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Basics of Potato Starch, its Uses, Nutrient Contents, and Benefits

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Potato starch is a complex carb derived from crushed potatoes that release a milky liquid that is concentrated with starch. The starch produced is washed and dried, resulting in a white powdery substance with a neutral flavour and excellent thickening capabilities.

Compared to other starches like cornstarch, potato starch has lower amylose content, high binding strength, a minimal tendency to foaming, good clarity, long texture, and yellowing of the solution. It comprises of standard large oval, spherical granules with a size range between 5 to 100 μm. It is a refined starch that has very minimal fat or protein. It is a highly versatile product that can be used in domestic cooking and commercial food production in order to enhance food's texture.

To produce potato starch, the raw material first arrives at the receiving unit, where after weighing, the potato is brought to the storage pool. After going through the receiving unit, it goes through a water transportation channel, where the entire process is executed with water. Later, the potatoes go via a screw de-stone machine in order to be washed by a flow of water.

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Afterwards, the Potatoes go through a starch rasper which releases all the starch granules by opening all the tuber cells. After the process, the released starch milk gets moved to a de-sanding process using a fibre pump. The mix is later transported to the third and fourth stage centrifugal sieves, in which each sieve uses a fibre pump and a de-foam pump.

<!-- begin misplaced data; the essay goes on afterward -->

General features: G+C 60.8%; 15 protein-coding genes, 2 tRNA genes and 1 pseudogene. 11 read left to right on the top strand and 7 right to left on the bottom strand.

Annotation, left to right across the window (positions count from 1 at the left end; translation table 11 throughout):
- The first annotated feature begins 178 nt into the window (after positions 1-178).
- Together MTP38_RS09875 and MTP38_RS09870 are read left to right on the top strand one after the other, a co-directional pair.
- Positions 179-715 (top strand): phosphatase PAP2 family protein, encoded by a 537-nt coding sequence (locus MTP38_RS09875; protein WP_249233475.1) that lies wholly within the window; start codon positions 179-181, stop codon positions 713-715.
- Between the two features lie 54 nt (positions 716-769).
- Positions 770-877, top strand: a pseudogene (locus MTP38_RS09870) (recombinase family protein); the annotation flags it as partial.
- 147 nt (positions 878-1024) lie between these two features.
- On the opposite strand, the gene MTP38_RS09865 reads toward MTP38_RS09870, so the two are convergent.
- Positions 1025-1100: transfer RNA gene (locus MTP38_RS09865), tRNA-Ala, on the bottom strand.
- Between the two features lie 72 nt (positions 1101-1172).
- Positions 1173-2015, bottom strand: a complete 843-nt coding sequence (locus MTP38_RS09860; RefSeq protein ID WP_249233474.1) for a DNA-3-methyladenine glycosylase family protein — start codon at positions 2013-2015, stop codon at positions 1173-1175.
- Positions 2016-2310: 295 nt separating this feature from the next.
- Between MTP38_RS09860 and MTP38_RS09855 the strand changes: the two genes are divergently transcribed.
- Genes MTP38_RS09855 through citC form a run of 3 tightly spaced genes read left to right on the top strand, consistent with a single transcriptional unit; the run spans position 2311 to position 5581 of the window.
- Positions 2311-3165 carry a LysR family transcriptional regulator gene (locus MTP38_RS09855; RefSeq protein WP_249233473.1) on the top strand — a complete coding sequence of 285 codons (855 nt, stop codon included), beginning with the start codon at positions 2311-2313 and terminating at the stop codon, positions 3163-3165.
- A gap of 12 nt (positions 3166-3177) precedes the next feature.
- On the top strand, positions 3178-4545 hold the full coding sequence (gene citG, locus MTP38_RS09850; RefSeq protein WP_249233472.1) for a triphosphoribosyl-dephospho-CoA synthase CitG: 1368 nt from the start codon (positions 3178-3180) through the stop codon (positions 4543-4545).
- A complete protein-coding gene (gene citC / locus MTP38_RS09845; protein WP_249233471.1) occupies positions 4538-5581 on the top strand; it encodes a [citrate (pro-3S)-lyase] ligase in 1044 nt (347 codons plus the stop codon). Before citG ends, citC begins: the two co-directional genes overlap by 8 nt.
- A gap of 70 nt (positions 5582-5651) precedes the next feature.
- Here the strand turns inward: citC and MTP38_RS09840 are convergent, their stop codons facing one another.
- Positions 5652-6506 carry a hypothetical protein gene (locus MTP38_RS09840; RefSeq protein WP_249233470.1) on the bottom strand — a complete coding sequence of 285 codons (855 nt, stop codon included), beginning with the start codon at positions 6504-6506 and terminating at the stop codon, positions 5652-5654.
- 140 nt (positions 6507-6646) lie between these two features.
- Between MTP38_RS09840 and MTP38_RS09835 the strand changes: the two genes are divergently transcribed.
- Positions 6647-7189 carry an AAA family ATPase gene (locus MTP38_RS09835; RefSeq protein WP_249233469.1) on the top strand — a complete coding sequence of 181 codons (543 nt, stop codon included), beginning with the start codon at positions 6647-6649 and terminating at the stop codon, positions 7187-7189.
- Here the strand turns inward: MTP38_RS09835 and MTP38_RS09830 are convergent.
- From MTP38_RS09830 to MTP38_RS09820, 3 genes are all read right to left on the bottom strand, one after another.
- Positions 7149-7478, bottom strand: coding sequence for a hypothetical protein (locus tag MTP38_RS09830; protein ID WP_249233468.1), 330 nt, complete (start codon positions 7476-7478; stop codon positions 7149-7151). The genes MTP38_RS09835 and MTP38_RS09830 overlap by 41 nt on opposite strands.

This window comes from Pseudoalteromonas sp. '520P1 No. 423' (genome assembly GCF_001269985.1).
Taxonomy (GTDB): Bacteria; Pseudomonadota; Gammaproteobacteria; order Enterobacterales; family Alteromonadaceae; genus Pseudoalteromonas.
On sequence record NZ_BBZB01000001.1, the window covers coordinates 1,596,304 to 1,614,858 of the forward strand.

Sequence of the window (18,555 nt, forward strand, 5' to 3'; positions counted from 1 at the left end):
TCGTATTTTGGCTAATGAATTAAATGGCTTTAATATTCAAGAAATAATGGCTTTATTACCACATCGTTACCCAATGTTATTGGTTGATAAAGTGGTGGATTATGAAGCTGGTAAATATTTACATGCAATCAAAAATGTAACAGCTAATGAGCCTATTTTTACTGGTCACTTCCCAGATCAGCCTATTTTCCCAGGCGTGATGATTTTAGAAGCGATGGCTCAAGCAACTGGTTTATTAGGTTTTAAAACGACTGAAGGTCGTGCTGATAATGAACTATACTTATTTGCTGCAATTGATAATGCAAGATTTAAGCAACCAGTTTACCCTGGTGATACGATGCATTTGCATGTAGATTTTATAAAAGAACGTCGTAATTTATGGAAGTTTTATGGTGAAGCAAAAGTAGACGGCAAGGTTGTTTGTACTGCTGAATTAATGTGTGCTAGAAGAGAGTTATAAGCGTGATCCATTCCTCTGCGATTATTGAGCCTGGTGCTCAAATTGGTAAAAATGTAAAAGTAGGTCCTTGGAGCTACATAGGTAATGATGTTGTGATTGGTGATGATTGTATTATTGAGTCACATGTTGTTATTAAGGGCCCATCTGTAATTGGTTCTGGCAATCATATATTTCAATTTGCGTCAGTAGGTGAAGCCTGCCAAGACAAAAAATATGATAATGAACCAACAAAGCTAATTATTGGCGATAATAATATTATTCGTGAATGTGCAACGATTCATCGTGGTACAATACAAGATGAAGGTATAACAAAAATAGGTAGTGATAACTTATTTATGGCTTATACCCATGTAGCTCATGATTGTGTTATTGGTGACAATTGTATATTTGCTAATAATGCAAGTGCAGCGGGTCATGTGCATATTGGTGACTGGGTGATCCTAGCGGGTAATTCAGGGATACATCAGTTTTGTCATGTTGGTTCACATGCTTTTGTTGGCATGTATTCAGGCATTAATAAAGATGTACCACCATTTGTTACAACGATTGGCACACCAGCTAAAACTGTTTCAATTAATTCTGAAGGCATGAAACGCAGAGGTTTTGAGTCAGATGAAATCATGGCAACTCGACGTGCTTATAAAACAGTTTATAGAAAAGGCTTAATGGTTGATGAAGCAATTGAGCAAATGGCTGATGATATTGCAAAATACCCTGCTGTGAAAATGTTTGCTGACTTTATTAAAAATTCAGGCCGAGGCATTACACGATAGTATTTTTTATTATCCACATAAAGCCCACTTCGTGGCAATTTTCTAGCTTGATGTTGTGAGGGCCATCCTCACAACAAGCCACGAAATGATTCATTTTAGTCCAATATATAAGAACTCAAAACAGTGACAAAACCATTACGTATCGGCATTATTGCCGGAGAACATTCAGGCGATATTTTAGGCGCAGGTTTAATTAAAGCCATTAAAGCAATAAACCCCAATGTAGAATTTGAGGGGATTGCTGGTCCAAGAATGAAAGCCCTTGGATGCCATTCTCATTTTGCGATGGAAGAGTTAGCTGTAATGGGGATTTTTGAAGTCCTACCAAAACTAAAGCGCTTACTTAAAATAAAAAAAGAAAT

After dewatering, the centrifugal sieve extracts starch milk that undergoes a 16-stage refining hydro-cyclone. The product is pumped to a dewatering machine's inlet vacuum tank, where the starch is dried per commercial requirements and separated from the coarse particles.

Potato starch is used primarily as a Thickening agent in a wide range of recipes due to its water-absorbing effects. But its qualities can be diminished in extreme heat that causes the starch to break down and not be able to absorb moisture. It is used in products like sauces, soups and gravies, pie fillings, stews, and casseroles.

The starch is also a Gluten-free alternative for flour, making it ideal for baking applications, including bread variations, muffins, and gluten-free flour mixes. It also finds application in frying food as it is an apt coating for fried food, including fish, chicken, or vegetables, before frying. The starch gives the food a crispy and golden layer.

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Supplements of potato starch can offer several benefits, such as improving gut and metabolic health. It can enhance SCFA production. Potato starch contains about 60 percent resistant starch that goes via the upper digestive tract travelling through the large intestine, where bacteria is fermented.

The process is suitable for digestive health as it produces short-chain fatty acids (SCFAs), including acetate, butyrate, and propionate, that help make glucose and fats. SCFAs also help maintain gut health by strengthening the intestinal barrier and controlling mucus production and inflammation. Potato starch has other significant benefits, such as controlling blood sugar and insulin response while boosting overall immune function.

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